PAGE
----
The company recently unveiled its DrayOS Track product, which offers details like vessel ETA, container discharge dates and demurrage charges.
“Before the DrayOS Track launch, we might have only been tracking like three or four important data points. Now we’re tracking 13 data points, all with a container number,” Mecca said. “When you go in and out of a port, there’s a gate where you get a receipt saying you received a container. The driver usually has to take a picture, scan it and use it to invoice a customer. We’ve automated all that, consolidated all that information into one system.”
Overhaul, which raised $73 million in March, is leveraging supply chain visibility in a different way, focusing on mitigating cargo theft. The risk management software is expected to track more than $1 trillion in total moving cargo this year, with the company having a 96 percent recovery rate for full truckload (FTL) cargo theft.
Using real-time operational and behavioral data, Overhaul can provide alerting and performance monitoring alongside basic organizational tools like checklists. In leveraging artificial intelligence models, Overhaul can detect when a cargo load’s security is at risk and alert a security operations team as well as law enforcement of the concern.
The digitization has created a different dynamic from the “digital data wars” that often prevent collaboration within the supply chain, according to Barry Conlon, CEO and founder of Overhaul. Today, the concept should be less about competition between solution providers, particularly to hardware-agnostic companies like Overhaul.
“When you’re a hardware player and you own a piece of technology, everybody else who owns a piece of technology you’re trying to connect to sees you as a competitor and they just won’t play ball,” said Conlon. “We don’t have that so we can really help various different aspects of the supply chain ecosystem be successful for the same customer. If that’s a freight forwarder broker or carrier, and they all have visibility platforms, we play well with that and we don’t compete with it.”
Can collaboration improve after TradeLens collapse?
Collaboration still has a long way to go though, if the TradeLens dissolution is any indication. Built as a blockchain-based global trade platform operated jointly by Maersk and IBM, TradeLens was designed to facilitate better information sharing between various parties in the supply chain.
Founded in 2018, the platform managed to onboard several major ocean carriers, including CMA CGM, Mediterranean Shipping Co. (MSC), Hapag-Lloyd, Ocean Network Express (ONE) and Zim Integrated Shipping Services. Its technology enabled users to digitize processes that are somehow still often paper-based or operated within Excel spreadsheets, like bills of lading and trade document workflows.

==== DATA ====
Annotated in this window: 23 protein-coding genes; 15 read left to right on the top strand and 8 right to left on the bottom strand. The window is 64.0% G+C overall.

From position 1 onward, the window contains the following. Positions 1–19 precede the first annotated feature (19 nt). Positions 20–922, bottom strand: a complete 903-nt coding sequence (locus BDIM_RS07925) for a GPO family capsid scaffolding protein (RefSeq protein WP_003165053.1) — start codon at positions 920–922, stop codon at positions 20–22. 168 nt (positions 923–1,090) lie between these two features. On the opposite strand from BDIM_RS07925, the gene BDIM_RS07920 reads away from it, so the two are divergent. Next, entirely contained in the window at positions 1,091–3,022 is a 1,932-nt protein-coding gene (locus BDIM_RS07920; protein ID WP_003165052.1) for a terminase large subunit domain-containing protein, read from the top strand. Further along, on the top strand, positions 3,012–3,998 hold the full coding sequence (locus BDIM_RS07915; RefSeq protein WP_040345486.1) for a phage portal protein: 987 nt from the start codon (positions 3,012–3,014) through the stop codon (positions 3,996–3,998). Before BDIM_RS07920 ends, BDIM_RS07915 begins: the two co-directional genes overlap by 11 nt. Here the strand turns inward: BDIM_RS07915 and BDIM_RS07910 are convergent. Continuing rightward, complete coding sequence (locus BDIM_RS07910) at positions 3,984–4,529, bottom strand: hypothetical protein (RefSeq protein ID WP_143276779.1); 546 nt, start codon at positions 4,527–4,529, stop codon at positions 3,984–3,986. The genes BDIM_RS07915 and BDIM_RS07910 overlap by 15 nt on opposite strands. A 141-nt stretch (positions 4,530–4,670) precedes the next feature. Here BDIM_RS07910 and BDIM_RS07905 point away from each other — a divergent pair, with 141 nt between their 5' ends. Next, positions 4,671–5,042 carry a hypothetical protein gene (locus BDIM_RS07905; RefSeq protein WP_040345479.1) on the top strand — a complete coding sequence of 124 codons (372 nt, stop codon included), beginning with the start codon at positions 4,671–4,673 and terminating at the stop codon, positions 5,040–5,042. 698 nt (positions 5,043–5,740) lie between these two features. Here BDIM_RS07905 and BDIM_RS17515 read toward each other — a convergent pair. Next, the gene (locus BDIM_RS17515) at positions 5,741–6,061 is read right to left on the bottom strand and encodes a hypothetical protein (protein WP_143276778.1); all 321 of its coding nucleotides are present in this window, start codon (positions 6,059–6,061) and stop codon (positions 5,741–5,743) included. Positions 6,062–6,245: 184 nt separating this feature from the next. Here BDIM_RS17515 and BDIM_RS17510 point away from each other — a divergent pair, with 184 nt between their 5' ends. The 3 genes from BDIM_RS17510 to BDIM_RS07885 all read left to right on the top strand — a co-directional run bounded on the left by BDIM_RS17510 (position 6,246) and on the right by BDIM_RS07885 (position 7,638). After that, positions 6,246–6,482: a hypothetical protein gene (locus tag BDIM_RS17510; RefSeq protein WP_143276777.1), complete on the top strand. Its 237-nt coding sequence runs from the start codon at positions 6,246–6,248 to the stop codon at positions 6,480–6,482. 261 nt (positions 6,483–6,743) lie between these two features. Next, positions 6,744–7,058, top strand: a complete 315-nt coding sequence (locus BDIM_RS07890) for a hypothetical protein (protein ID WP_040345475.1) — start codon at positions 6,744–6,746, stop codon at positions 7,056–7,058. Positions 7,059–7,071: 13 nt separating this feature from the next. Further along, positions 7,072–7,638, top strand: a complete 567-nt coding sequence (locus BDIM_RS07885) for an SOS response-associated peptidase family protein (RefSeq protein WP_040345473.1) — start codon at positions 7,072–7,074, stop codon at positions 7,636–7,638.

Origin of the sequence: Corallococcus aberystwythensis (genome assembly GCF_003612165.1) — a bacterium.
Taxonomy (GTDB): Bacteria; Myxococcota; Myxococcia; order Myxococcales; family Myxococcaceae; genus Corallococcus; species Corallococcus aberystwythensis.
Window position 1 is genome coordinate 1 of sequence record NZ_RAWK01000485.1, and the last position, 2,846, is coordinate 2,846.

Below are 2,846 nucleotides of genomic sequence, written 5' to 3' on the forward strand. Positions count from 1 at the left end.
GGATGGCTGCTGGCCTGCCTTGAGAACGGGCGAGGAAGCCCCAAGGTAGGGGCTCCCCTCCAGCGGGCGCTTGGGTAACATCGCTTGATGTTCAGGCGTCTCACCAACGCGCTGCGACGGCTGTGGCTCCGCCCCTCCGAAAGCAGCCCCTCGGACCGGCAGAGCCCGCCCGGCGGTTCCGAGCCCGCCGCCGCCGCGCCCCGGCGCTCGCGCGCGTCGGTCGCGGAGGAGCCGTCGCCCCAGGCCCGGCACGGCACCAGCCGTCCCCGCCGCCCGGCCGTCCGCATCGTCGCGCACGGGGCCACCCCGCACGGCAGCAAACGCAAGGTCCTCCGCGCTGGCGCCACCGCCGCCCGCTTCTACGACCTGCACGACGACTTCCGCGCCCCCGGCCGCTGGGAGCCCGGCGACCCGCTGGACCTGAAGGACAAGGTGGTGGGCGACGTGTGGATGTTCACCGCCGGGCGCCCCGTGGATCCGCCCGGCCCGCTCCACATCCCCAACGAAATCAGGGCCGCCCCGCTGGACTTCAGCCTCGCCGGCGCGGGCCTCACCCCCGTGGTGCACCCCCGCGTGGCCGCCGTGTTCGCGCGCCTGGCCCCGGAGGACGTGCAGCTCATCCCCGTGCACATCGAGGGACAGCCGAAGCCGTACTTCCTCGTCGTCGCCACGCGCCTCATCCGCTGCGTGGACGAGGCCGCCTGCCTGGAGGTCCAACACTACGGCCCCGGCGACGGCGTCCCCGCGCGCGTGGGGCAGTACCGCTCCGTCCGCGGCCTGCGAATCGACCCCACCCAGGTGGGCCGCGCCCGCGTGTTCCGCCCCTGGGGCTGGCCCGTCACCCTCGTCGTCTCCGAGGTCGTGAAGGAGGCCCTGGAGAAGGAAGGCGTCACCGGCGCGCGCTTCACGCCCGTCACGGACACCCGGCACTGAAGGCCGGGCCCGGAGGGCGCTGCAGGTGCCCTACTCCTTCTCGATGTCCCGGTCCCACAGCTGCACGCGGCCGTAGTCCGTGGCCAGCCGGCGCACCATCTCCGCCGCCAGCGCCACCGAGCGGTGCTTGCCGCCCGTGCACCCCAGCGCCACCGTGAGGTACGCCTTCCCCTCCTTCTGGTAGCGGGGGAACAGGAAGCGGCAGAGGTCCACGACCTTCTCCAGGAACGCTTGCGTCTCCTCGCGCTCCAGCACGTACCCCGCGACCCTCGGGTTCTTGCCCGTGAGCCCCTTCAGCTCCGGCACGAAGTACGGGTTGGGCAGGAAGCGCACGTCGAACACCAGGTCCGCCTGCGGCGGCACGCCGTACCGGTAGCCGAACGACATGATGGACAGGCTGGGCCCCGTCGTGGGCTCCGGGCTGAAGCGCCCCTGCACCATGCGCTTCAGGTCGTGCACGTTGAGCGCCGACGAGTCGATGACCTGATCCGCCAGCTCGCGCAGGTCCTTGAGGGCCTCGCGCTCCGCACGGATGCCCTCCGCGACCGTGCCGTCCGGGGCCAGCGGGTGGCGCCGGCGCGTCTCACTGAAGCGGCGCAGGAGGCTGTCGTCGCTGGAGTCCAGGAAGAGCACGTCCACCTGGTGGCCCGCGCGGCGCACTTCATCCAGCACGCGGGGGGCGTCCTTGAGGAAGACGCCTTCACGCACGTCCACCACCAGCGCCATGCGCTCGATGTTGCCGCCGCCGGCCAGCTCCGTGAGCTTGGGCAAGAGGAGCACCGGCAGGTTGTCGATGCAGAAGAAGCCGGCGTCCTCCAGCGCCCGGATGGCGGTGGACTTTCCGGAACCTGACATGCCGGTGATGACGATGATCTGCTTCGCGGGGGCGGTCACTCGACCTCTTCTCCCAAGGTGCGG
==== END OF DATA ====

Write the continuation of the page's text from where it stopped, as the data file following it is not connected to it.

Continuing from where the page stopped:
But the platform still couldn’t get enough suitors to join it, with the TradeLens website itself saying, “Unfortunately, such a level of cooperation and support has not been possible to achieve at this point in time.”
Two new parties, trade document platform provider CargoX and global business solutions integrator CEBS Worldwide, are hoping their efforts will fill the void left in TradeLens’ wake. The companies are in the process of migrating TradeLens users to its own platforms.
“As CEBS was already working with ports and customs authorities using TradeLens, they shared information on the capabilities and benefits of CargoX and about using their framework,” Satish Swaroop, CEO of CEBS Worldwide, told Sourcing Journal. “Customers reviewed both the platform and services offered together, and it made sense to replace it for long-term benefit. As a combination of a reliable platform and framework it made sense to team up to become a one-stop for ports, customs authorities, etc.”
Whether the CargoX-CEBS joint endeavor is more successful than TradeLens is still anyone’s guess, but the attempt is an indicator that intrepid businesses in the supply chain are still willing to play the role of facilitator going forward—and more importantly, get others to play ball.
With data sharing across supply chain partners becoming more commonplace, this more digitized network has the potential to provide end consumers with more efficient and transparent service, all while alleviating some of the potential headaches that occur at the factory, out at sea or on the road.
This article ran in SJ’s 2023 Digital First Report. You can download the full report here.